Emily didn't always set out to work on the festival. She was training to be a school teacher, but when her mother was diagnosed with cancer and passed away in 1999, Emily returned home to help with the running of the festival.
She describes her mother as the "backbone of the festival".
"My parents had such a strong relationship. Although what they did was very stressful and they were risking so much, they had so much fun, the house was full of laughter," she says.
"It was the ultimate partnership. My dad had ambitious ideas, but my mother was much more practical. She kept him in check. She allowed him to have his ideas and encouraged him, but when knew that wouldn’t work she would say so."
Emily says she has learnt so much from both her parents: "The festival is so deep in my bones, so much of work is instinctive. You really have to strip away public perception and go with your gut."
For Emily, her mother's enduring legacy is the positivity at the heart of Glastonbury. This is something she is determined to keep hold of.
The festival has long-standing partnerships with Wateraid, Green Peace and Oxfam (among many others), donating on average £2million per year.
"Everyday, all decisions I make is to keep the festival at its essence," she says.
It will come as no surprise that Glastonbury is a year-round job: the site is still being cleaned up in August; budgets for the following year are finalised by December; and after Christmas it's the home straight to the festival.
Nowadays, acts are also booked two years in advance: "We've just confirmed our headliners for 2016, which is crazy if you think about it."
Once the festival rolls around, Emily is lucky if she gets to see any acts at all. "It's always hard to see everyone I planned to or watch a whole set, as I get swept up in a million other things," she says. This can include anything from sorting security issues with people jumping the fence or putting wood chippings down in a flooded area.
She is particularly passionate about the Park Stage, which she has curated single-handedly since it was unveiled back in 2008.
"The Park stage is like a little island away from everything, you never have to leave," she says. "You can sit up there, watch music, eat good food and see things you don’t normally see."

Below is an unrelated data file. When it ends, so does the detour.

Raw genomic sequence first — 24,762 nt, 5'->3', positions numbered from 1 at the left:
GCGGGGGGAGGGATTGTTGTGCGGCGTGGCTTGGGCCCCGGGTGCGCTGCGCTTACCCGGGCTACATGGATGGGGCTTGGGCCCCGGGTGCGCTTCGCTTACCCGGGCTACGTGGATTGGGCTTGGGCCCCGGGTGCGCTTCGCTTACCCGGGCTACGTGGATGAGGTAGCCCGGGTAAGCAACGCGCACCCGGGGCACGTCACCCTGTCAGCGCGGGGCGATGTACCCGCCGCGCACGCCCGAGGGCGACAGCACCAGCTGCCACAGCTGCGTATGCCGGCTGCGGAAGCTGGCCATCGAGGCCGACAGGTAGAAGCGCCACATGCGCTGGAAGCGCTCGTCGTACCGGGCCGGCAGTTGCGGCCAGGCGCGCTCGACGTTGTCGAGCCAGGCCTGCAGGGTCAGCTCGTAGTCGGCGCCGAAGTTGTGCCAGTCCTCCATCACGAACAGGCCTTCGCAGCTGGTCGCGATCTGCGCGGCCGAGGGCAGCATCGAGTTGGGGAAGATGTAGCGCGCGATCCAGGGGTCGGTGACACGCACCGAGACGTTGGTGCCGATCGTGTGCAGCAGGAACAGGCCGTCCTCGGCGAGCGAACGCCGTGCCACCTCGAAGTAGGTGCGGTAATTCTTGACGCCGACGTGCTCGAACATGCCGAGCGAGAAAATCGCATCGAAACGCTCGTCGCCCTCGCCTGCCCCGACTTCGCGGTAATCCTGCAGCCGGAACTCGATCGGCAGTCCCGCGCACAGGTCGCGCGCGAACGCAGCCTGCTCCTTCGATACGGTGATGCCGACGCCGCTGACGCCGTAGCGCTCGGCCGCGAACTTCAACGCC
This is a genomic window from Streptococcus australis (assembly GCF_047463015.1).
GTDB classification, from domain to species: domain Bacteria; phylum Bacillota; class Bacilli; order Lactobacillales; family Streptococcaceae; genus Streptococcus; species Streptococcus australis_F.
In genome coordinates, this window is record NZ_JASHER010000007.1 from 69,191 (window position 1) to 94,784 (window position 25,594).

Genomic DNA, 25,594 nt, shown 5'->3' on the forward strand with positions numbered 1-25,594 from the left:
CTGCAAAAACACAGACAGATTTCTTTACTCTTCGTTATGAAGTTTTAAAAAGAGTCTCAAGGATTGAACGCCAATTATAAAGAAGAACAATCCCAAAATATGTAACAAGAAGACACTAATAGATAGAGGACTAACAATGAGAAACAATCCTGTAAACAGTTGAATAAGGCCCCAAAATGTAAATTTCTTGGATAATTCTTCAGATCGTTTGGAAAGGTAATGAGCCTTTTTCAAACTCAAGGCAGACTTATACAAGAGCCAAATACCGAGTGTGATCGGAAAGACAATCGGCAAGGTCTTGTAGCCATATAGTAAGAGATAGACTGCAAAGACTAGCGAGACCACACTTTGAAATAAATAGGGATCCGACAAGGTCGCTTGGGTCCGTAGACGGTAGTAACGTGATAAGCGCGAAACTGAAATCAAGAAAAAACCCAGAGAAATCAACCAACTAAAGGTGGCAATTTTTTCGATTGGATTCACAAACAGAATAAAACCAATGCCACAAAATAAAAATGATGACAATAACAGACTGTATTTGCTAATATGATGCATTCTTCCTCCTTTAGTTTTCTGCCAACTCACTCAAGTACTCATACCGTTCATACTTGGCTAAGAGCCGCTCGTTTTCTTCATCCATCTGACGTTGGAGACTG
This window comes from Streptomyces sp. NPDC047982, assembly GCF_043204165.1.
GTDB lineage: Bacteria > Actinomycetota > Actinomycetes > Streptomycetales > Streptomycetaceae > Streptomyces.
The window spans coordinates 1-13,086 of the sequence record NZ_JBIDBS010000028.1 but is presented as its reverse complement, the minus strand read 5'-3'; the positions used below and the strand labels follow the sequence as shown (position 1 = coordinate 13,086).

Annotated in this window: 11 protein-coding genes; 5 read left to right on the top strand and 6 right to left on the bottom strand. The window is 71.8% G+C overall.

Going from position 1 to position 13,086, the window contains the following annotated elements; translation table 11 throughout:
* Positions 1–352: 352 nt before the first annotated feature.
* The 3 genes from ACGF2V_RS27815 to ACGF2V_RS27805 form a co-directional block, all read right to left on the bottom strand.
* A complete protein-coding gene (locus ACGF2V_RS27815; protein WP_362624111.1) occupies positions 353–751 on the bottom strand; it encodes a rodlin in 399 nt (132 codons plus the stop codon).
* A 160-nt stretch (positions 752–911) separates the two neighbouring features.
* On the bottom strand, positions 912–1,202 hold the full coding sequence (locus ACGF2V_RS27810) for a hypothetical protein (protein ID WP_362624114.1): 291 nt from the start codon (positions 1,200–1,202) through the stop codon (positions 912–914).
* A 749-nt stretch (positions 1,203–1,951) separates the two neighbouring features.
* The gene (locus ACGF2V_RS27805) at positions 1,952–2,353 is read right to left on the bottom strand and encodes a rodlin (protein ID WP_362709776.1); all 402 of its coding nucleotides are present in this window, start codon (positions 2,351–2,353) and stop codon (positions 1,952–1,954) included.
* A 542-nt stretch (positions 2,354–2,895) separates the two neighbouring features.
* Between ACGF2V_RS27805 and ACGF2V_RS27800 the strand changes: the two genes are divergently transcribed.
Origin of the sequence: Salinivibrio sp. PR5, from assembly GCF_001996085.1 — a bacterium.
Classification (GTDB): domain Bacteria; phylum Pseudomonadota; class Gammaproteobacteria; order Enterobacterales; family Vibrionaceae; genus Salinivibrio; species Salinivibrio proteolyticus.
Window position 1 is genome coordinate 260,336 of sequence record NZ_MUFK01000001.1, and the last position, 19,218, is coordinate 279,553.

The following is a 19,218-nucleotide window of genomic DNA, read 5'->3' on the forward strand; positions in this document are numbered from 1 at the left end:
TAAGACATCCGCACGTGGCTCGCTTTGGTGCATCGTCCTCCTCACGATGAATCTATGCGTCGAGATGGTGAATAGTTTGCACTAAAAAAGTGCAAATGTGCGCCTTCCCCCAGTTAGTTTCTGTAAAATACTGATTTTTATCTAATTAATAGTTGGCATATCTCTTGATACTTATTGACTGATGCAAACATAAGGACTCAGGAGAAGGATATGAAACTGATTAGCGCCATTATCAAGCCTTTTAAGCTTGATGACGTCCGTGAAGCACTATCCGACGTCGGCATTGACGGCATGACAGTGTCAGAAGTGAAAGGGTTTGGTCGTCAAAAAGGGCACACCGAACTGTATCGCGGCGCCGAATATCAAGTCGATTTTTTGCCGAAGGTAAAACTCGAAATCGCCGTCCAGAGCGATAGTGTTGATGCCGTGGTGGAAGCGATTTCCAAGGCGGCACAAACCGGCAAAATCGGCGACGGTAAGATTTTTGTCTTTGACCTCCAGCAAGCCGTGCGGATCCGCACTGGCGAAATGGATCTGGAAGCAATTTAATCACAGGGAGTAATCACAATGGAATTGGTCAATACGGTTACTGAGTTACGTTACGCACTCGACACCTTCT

Her favourite part of the festival is the first day: "When people rush in, excited and smiling. It still gives me butterflies. Even if there is pouring rain and treacherous conditions people are still smiling ear-to-ear weather. We’ve built this incredible city and it’s fantastic to be apart of it."
Glastonbury has always been a family affair, and Emily seems keen for that to long continue.
Emily grew up in the same small farmhouse where she now lives with her husband and two sons, George, five, and Noah, two. "It's right in the middle of the site, so there is no escape," she laughs.
In the morning her father, Michael, comes down to the house to take her boys out around the farm. And that's where the father-daughter duo talk business, exchanging updates about festival bookings and finer details.
When your office is on your doorstep and you work with your husband, maintaining a work-life balance takes a lot of effort. "We have a rule at home not to talk about the Pyramid stage after 9pm. Otherwise the festival absorbs our lives, especially in the busy months," she says.
That's not going to stop the full Eavis clan attending the festival once it kicks off, of course. Her and her husband are keen that the boys experience the festival to the fullest. She knows they'll probably spend most of their time at the Kids Field, which the boys love, but it's one of the areas she's most passionate about.
"We'll try and get the kids out in the day and keep their bed time as normal as possible. They are only young so they go to bed exhausted, it's quite full on and a lot for them to take in."
In short, she wants her children to have a similar upbringing to her own. George was born just weeks before Glastonbury in 2010.
"We talk about his birthday a lot in the lead up to the festival," she says. "Now, as he sees the tents and stages starting to take shape, he thinks it's for his birthday party."
We're sure that George will spend many birthdays amidst Glastonbury preparations on Worthy Farm, and who knows, maybe one day it'll be him living with his young family in the farmhouse and him booking the big acts. As his mother proves, it wouldn't make sense not to keep it in the family.